PIONEER AFRICAN WOMEN IN LAW
Her Lady Justice Tejan-Jalloh
First woman Chief Justice (Sierra Leone)
By Ire Fagbemi
Her Lady Justice Tejan-Jalloh was appointed the first female Chief Justice of Sierra Leone in 2008. She was born Umu Hawa Tejan-Jalloh on April 16, 1949, in Freetown, the capital city of Sierra Leone. She comes from a Muslim family and belongs to the Fula ethnic group in Kabala in Northern Sierra Leone. She was raised in a polygamous home, her father serving as a Fula leader, while the rest of the family ran a successful business in Cline Town, located at the east end of the city.
Tejan-Jalloh received her early education at Christian missionary schools: Harford Secondary School for Girls in Moyamba, St. Edwards Secondary School in May Park, and then she received for A-Level education (a higher level of secondary education) in Freetown. She attended Columbia University in New York on a scholarship, where she earned her bachelor’s degree with honors in History and Political Science and graduated in 1971. She subsequently attended the College of Law in London, and completed her Post Finals at the Council of Legal Education in London. In 1974, she was called to the British bar of the Honorable Society of Gray’s Inn. A few years later, Tejan-Jalloh was sponsored by the British Council to pursue a course in International Law, Public Law, Legislative and Treaty Drafting at the Institute of Advanced Legal Education at the University of London.
After completing her studies, Tejan-Jalloh returned to Sierra Leone. She began her legal career in 1975, serving as State Counsel with the Ministry of Justice in Sierra Leone, and by 1986, she was promoted to the role of Senior State Counsel. In 1996, Tejan-Jalloh was appointed as High Court Judge where she quickly gained a reputation for applying the law in a fair and just manner. Tejan-Jalloh steadily rose in the judicial ranks. In 2004, she was appointed as a Court of Appeal Judge, and by 2007, she assumed the position of Supreme Court Judge, making her one of a few women in Sierra Leone to hold the position. Just one year later, Tejan-Jalloh was nominated for Chief Justice of Sierra Leone. Upon approval by Sierra Leone’s Parliament, Tejan-Jalloh became the first female Chief Justice of Sierra Leone, a position she held until 2015, when she reached the retirement age of 65 years. Following her retirement from the judiciary, she was appointed Sierra Leone’s High Commissioner to Ghana.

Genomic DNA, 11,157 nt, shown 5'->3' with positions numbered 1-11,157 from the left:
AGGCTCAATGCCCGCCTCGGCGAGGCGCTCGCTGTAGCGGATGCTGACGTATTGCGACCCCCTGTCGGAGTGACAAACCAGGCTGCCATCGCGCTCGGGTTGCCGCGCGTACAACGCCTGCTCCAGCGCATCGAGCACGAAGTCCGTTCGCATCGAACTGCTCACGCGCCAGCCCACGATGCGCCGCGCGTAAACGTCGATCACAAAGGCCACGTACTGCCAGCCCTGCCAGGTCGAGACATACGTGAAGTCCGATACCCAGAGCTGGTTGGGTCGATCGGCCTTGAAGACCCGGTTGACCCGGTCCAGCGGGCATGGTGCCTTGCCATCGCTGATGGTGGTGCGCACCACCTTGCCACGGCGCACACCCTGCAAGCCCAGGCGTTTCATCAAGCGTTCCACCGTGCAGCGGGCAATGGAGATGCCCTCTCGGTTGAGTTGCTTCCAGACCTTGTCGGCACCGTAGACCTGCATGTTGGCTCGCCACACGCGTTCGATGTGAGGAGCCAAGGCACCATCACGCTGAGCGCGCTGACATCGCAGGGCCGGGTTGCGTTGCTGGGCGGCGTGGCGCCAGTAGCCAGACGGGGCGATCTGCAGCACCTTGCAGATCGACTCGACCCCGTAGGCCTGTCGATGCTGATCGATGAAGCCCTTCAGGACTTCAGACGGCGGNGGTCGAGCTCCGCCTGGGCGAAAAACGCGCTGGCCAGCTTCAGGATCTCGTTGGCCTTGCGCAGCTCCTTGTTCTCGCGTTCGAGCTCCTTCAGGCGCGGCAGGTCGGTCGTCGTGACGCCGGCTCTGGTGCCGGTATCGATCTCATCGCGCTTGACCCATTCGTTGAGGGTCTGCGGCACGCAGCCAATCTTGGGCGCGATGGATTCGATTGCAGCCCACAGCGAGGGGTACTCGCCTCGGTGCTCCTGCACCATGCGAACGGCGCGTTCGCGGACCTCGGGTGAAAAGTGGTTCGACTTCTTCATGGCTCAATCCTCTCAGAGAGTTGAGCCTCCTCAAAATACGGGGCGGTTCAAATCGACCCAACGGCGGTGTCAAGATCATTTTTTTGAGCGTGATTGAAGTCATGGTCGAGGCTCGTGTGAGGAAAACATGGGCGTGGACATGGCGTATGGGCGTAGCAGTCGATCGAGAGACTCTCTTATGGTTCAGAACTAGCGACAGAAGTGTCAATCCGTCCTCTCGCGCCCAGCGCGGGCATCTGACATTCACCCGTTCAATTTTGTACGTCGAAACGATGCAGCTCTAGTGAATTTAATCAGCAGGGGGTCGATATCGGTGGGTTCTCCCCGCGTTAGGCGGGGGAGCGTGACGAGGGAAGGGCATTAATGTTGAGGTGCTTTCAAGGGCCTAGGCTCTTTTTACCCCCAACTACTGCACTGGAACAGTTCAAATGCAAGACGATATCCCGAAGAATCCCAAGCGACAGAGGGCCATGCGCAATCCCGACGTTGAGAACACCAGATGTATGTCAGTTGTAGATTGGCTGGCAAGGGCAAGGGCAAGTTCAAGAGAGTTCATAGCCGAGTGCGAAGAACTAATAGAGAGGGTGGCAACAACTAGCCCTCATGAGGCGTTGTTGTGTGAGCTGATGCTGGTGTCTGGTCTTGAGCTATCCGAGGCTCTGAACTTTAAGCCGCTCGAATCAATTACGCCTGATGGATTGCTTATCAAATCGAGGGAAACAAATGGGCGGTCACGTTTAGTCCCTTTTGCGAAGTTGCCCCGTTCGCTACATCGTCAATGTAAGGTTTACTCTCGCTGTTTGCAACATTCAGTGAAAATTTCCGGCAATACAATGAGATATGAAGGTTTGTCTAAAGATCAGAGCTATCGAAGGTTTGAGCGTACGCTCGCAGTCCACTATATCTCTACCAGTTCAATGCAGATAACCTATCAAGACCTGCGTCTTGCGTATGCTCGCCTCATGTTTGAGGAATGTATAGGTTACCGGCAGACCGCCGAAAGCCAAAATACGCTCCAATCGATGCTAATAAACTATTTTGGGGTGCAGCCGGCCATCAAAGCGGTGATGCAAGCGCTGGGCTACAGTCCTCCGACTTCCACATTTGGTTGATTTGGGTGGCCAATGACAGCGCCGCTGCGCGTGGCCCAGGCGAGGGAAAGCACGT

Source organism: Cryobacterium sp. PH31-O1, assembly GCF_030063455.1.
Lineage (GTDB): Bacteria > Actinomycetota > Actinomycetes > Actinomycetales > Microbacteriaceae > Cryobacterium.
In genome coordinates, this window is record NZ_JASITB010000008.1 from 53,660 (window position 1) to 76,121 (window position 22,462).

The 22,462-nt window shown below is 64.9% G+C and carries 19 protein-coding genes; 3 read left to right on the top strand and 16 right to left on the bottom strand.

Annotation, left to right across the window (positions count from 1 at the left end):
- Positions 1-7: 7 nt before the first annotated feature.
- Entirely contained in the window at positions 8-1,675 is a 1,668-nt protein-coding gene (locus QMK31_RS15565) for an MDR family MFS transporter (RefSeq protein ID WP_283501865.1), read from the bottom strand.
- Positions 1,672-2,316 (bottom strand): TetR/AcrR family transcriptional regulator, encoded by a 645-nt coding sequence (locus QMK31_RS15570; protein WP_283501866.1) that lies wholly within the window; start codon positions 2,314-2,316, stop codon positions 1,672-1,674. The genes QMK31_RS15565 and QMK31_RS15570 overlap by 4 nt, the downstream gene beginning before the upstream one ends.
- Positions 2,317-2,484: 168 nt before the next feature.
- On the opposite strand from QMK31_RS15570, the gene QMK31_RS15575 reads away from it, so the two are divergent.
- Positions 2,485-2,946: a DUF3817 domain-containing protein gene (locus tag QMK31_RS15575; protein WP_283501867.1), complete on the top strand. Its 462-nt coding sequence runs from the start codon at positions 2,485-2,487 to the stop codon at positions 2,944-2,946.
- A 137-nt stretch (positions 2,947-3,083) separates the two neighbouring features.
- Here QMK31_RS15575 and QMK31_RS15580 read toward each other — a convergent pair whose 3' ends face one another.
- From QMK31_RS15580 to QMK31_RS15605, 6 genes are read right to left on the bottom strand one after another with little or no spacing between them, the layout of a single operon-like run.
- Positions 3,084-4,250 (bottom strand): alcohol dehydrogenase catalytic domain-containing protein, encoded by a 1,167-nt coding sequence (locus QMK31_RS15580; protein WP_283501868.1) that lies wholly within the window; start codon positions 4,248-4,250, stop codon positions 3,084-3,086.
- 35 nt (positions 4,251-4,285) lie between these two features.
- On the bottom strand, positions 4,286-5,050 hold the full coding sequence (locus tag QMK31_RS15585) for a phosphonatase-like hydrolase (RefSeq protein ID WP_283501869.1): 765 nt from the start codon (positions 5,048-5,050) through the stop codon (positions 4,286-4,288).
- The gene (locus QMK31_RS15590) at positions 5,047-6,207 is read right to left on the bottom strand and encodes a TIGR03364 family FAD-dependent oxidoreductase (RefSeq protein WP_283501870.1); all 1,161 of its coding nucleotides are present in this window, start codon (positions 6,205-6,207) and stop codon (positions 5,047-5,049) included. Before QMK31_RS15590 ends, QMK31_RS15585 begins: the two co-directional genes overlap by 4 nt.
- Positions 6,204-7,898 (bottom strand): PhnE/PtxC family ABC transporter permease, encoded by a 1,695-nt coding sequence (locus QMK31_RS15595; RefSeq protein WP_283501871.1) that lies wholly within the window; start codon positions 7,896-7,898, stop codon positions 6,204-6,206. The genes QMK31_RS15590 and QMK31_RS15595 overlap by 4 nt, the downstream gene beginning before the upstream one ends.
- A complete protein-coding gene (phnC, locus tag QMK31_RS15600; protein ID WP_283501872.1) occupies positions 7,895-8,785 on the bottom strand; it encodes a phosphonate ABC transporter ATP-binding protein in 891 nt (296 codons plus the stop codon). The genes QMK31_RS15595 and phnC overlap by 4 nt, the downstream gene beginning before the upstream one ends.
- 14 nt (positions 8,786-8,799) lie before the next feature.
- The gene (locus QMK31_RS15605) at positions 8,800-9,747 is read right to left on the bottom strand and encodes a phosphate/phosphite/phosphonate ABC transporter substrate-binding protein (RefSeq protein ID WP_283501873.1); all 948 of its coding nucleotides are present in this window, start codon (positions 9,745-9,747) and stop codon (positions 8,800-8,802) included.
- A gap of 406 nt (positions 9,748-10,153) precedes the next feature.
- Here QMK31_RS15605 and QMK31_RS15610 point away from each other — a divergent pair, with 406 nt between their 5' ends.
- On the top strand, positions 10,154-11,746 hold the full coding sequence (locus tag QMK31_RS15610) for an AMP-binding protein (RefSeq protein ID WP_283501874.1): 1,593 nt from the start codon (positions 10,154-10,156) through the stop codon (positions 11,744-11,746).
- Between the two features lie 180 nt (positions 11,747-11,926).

Tejan-Jalloh’s hard work and steadfast commitment to justice has earned her awards and recognition both nationally and internationally. In 2006, she became a Fellow of the Commonwealth Judicial Education Institute (CJEI), Canada. She was also recognized as an Honorary Bencher at the Honourable Society of Gray's Inn in 2010. In 2011, she was recognized as Grand Officer of the Order of the Republic (GORSL), which is the highest national honor in Sierra Leone. She has also been awarded the Grand Commander of the Order of the Rokel, one of the highest National Honors in Sierra Leone, given to those recognized for making valuable contributions to the country. She was made an honorary citizen of Little Rock, Arkansas, and has been made a Goodwill Ambassador of Arkansas.
Haja Umu Hawa Tejan-Jalloh is a true pioneer woman in law. She was the first female Chief Justice in Sierra Leone and the third female appointed to run a judiciary in Africa. Tejan-Jalloh’s success is evidence of societal progress and commitment to a larger female presence in the legal field, and will hopefully pave the way for more pioneer women to come.